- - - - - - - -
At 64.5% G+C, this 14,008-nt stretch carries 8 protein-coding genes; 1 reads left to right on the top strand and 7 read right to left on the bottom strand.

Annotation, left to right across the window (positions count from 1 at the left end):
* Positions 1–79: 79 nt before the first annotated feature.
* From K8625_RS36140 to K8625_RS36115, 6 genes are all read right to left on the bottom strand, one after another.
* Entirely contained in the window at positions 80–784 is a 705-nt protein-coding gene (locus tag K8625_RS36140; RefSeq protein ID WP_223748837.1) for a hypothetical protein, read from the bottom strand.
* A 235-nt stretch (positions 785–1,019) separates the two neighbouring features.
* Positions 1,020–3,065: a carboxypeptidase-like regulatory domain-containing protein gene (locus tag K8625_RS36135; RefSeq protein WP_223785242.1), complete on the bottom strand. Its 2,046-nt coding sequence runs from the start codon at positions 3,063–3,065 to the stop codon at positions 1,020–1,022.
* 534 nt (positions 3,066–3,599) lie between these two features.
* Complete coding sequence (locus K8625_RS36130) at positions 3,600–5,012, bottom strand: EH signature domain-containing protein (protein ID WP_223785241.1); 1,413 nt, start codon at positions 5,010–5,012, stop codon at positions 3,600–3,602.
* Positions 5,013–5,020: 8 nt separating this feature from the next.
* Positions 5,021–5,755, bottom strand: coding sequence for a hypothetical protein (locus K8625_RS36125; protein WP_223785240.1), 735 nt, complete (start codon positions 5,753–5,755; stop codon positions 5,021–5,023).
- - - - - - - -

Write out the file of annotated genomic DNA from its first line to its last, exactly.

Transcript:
At 64.5% G+C, this 14,008-nt stretch carries 8 protein-coding genes; 1 reads left to right on the top strand and 7 read right to left on the bottom strand.

Annotation, left to right across the window (positions count from 1 at the left end):
* Positions 1–79: 79 nt before the first annotated feature.
* From K8625_RS36140 to K8625_RS36115, 6 genes are all read right to left on the bottom strand, one after another.
* Entirely contained in the window at positions 80–784 is a 705-nt protein-coding gene (locus tag K8625_RS36140; RefSeq protein ID WP_223748837.1) for a hypothetical protein, read from the bottom strand.
* A 235-nt stretch (positions 785–1,019) separates the two neighbouring features.
* Positions 1,020–3,065: a carboxypeptidase-like regulatory domain-containing protein gene (locus tag K8625_RS36135; RefSeq protein WP_223785242.1), complete on the bottom strand. Its 2,046-nt coding sequence runs from the start codon at positions 3,063–3,065 to the stop codon at positions 1,020–1,022.
* 534 nt (positions 3,066–3,599) lie between these two features.
* Complete coding sequence (locus K8625_RS36130) at positions 3,600–5,012, bottom strand: EH signature domain-containing protein (protein ID WP_223785241.1); 1,413 nt, start codon at positions 5,010–5,012, stop codon at positions 3,600–3,602.
* Positions 5,013–5,020: 8 nt separating this feature from the next.
* Positions 5,021–5,755, bottom strand: coding sequence for a hypothetical protein (locus K8625_RS36125; protein WP_223785240.1), 735 nt, complete (start codon positions 5,753–5,755; stop codon positions 5,021–5,023).